Friday, July 25, 2014

One Lesson, Ad Nauseum

John Quiggin tells Crooked Timber readers that he's been working on a book that will reply to Henry Hazlitt’s Economics in One Lesson. Hazlitt's book was one of the first places I looked back in 1997 when I began my quest for the origin of the lump-of-labor fallacy claim. The word "fallacy" and its plural appears in the book twice as often (44 times) as the word "economist" and its plural (22 times).

In Quiggin's interpretation, Hazlitt’s one lesson is that prices are opportunity costs. According to Hazlitt, his one lesson is that economics consists of looking beyond the immediate effects of an action or policy, or "what is seen," to the longer term effects that remain unseen. Quiggin objects that there is nothing specifically economic about Hazlitt's avowed lesson, "it merely assumes what is to be proven, that a complete assessment of policy will yield free-market conclusions."

I posted a short comment on Quiggin's post, pointing out that Frederic Bastiat's "Parable of the Broken Window," which Hazlitt presents as an application of his one lesson, is simply a storified version of "supply creates its own demand." I would like to illustrate that point -- and indicate its connection with the lump-of-labor -- here with a  few excerpts from Economics in One Lesson. On page 15 (2007 edition), Hazlitt made explicit the connection between the broken window fable and Say's alleged Law:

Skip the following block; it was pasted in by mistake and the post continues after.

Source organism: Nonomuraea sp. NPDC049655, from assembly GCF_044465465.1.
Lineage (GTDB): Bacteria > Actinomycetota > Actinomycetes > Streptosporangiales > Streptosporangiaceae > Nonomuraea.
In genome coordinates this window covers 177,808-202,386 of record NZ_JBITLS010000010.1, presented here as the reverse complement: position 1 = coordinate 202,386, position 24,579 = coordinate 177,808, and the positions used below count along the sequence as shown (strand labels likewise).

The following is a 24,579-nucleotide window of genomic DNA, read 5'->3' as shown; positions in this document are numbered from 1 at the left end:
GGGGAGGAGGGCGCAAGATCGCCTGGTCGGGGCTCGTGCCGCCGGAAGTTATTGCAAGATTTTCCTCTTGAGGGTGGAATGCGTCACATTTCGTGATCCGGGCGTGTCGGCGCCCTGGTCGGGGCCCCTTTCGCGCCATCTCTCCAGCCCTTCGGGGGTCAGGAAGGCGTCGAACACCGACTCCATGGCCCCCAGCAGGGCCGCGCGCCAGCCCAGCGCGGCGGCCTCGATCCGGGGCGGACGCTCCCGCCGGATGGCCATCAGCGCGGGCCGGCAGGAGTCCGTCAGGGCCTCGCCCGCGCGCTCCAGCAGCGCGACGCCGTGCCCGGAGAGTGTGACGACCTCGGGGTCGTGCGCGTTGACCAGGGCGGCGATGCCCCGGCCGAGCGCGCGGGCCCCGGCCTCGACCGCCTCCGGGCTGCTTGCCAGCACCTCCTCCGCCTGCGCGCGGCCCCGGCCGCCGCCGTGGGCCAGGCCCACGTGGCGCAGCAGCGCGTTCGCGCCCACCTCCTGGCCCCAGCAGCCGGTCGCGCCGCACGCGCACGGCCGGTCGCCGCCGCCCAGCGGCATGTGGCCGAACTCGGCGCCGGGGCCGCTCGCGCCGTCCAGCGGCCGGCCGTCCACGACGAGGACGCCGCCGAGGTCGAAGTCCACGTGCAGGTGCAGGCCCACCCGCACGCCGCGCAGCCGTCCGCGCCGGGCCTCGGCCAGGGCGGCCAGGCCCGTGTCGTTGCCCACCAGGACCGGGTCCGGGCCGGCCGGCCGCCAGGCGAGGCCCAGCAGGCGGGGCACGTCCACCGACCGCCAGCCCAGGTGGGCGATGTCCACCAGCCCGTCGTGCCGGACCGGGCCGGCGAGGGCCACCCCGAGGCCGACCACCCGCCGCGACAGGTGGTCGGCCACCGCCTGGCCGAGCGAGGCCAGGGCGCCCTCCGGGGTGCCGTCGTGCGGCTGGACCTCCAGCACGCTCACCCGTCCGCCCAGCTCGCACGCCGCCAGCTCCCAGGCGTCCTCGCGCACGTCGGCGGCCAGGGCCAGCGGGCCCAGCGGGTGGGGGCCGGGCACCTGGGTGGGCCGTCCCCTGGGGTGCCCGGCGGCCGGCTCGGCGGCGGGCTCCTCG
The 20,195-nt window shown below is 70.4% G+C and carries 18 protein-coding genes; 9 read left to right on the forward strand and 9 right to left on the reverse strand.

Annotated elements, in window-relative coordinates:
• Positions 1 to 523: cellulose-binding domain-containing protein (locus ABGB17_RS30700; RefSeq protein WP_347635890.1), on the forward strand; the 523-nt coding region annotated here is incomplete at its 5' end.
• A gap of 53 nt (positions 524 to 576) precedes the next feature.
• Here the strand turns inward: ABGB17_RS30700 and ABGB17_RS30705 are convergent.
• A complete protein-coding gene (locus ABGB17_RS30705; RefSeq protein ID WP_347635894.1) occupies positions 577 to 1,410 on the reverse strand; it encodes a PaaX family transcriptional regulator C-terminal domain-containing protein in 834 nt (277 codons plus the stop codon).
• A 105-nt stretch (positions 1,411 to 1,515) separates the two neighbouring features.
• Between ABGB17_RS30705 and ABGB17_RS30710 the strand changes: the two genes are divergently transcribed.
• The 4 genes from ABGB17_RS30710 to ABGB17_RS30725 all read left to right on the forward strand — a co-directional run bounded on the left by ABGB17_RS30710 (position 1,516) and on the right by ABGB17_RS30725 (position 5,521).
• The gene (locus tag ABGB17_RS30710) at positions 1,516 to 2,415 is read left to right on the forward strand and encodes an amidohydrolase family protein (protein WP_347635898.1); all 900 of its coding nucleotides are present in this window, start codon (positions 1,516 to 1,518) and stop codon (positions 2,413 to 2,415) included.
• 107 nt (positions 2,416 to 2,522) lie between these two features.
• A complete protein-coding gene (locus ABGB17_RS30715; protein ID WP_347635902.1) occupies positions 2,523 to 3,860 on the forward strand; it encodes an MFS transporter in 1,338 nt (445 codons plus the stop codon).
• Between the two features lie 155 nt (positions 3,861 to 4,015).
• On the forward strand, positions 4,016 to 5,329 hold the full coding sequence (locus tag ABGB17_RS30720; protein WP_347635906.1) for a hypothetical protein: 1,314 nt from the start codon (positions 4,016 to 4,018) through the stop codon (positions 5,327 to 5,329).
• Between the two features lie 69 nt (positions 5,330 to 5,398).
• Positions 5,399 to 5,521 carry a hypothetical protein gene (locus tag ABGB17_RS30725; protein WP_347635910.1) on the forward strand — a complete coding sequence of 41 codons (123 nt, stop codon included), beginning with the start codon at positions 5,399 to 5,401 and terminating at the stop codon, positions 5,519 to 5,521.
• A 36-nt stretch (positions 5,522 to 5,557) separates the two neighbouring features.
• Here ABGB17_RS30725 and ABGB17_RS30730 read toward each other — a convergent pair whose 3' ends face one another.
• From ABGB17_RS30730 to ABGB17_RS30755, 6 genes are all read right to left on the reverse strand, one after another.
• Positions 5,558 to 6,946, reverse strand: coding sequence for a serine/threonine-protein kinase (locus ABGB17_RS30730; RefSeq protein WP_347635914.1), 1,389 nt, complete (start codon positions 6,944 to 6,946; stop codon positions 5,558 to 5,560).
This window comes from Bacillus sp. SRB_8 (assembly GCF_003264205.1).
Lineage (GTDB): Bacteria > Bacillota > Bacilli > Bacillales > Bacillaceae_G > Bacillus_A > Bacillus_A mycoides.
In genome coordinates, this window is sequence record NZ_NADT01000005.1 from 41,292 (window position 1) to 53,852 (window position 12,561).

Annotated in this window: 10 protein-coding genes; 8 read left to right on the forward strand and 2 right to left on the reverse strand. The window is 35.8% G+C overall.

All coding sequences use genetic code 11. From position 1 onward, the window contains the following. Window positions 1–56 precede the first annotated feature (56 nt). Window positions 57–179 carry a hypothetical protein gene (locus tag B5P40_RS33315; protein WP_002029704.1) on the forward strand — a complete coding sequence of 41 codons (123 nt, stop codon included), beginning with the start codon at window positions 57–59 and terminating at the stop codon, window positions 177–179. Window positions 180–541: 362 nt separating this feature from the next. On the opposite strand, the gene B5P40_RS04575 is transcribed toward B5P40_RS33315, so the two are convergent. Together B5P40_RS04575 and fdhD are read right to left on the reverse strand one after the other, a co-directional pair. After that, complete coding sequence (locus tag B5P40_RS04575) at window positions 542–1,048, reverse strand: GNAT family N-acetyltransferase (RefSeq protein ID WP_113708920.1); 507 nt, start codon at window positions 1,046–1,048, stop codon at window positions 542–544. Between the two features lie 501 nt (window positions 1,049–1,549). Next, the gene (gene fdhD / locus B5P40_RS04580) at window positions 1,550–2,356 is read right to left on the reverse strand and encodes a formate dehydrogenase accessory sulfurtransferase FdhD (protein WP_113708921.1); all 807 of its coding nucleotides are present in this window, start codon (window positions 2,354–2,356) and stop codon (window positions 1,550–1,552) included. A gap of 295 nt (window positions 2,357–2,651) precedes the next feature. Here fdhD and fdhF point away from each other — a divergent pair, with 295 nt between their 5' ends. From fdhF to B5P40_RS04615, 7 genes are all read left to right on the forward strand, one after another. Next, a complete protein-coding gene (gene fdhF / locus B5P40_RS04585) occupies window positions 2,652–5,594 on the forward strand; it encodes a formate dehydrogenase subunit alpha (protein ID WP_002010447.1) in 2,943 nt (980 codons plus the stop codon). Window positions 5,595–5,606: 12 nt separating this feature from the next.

Those who think that the destruction of war increases total “demand” forget that demand and supply are merely two sides of the same coin. They are the same thing looked at from different directions. Supply creates demand because at bottom it is demand. The supply of the thing they make is all that people have, in fact, to offer in exchange for the things they want. In this sense the farmers’ supply of wheat constitutes their demand for automobiles and other goods. All this is inherent in the modern division of labor and in an exchange economy.
Again, on page 152:
The real purchasing power for goods, however, as we have seen, consists of other goods. It cannot be wondrously increased merely by printing more pieces of paper called dollars. Fundamentally what happens in an exchange economy is that the things that A produces are exchanged for the things that B produces.
Hazlitt's footnote for the argument cites Benjamin Anderson's "A refutation of Keynes' attack on the doctrine that aggregate supply creates aggregate demand," which Hazlitt later reprinted, with effusive praise for the author, in The Critics of Keynesian Economics.

Hazlitt doesn't use the term "lump-of-labor" in the book, but that fallacy argument recurs frequently. On page 45: